The Same Chemicals that are Harmful to Your Body are also Harmful to the Environment
Story by Leah Thomas // @greengirlleah
The skin is the human body’s largest organ and absorbs a shocking five pounds of makeup every year on average. The same chemicals that are harmful to your body are also harmful to the environment. The extraction and manufacturing of these products contributes to carbon dioxide emissions, as well as toxic waste that is hard to dispose of. These tips will help you make purchasing decisions that are good for your face and the planet.
A few ingredients to avoid in everyday and popular products
Parabens are a household name in skincare, haircare, and cosmetics. They’re a commonly-used preservative, but can be easily absorbed through the skin and are harmful in large quantities. You can avoid parabens by looking for “paraben-free” labels. Without preservatives, the cosmetics may have a slightly shorter shelf life, but the pros outweigh the cons when you consider environmental and personal health.
DEA (diethanolamine) is a compound that gives cosmetics their creamy or sudsy nature. It also helps adjust pH and counteract toxicity. According to the Environmental Protection Agency, DEA can cause irritation to the nose and throat when inhaled and irritate the skin with rashes when applied directly. These are less common and more easily avoidable with natural products.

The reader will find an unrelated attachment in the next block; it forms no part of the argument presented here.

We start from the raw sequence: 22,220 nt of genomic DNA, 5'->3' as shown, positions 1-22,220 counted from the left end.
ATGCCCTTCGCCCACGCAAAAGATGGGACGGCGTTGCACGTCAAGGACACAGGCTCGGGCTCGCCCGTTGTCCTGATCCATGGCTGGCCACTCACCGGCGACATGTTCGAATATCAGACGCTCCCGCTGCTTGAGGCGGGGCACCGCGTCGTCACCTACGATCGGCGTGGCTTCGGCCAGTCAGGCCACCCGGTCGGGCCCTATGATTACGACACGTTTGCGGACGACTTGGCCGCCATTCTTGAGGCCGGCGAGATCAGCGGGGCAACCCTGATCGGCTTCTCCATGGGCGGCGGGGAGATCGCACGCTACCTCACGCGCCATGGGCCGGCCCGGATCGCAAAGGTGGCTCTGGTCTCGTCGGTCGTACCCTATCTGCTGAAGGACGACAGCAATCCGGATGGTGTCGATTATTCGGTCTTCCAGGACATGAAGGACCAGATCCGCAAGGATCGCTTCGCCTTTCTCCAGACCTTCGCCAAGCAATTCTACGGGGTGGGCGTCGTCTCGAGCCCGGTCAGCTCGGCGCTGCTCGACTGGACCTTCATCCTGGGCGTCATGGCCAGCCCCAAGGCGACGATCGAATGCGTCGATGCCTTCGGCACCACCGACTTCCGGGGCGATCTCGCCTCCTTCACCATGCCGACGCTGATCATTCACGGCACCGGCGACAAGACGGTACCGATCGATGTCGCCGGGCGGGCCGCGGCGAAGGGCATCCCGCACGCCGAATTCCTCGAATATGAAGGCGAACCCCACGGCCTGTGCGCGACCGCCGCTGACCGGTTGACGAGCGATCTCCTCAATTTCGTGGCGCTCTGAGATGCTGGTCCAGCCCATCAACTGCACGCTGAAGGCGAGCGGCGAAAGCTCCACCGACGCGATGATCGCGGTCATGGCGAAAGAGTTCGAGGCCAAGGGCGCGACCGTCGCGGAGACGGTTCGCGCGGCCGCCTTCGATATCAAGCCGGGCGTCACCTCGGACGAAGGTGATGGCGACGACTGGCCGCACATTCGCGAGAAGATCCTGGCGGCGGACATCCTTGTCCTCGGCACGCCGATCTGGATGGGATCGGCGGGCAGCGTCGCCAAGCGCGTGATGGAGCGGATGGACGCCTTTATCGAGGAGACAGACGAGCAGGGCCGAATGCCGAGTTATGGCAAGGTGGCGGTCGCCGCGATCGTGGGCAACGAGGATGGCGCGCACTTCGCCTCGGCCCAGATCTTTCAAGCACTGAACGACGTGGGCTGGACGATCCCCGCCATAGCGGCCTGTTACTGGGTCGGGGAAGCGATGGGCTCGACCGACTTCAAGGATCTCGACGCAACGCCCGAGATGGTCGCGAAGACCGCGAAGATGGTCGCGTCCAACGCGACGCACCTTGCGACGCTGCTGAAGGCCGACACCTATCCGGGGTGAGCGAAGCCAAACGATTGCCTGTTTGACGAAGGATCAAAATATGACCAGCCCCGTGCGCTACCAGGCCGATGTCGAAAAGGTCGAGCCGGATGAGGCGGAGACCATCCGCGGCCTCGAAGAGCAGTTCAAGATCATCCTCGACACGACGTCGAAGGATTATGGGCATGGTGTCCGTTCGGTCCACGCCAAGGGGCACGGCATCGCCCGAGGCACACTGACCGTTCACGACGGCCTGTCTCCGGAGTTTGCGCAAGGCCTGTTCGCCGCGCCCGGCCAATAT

Petroleum is another common additive in the cosmetic industry. When you first think of petroleum, you probably think of the oil industry—and you wouldn’t be too far off. The same crude oil used in fuels is a staple in many over-the-counter makeups, lotions, and sunscreens. One of the biggest health deterrents is that it can’t be metabolized, meaning once it enters the body, it’s hard for it to ever leave naturally.
Reduce // Reuse // Recycle // Repeat
Consider the health of the environment and how you have the power to create a healthier world around you with every purchasing decision
Big name brands like M.A.C., Garnier, AVEDA, and Origins all have well-established recycling programs for when you’re done with your cosmetics.
Instead of filling up landfills that release methane, you can mail in your finished items or take them to the specific store on your next shopping trip.
Gravitate toward brands that offer multiple-usage options like refillable eyeshadow palettes versus single-use items with a shorter lifespan. This will give you versatility in the colors you use and allows you to produce less waste from disposing of full, mainly plastic-based palettes.
Investing in good quality products will save you multiple trips to the store over the course of a year. Lastly, look for applicators that are bamboo-based or made from recycled materials.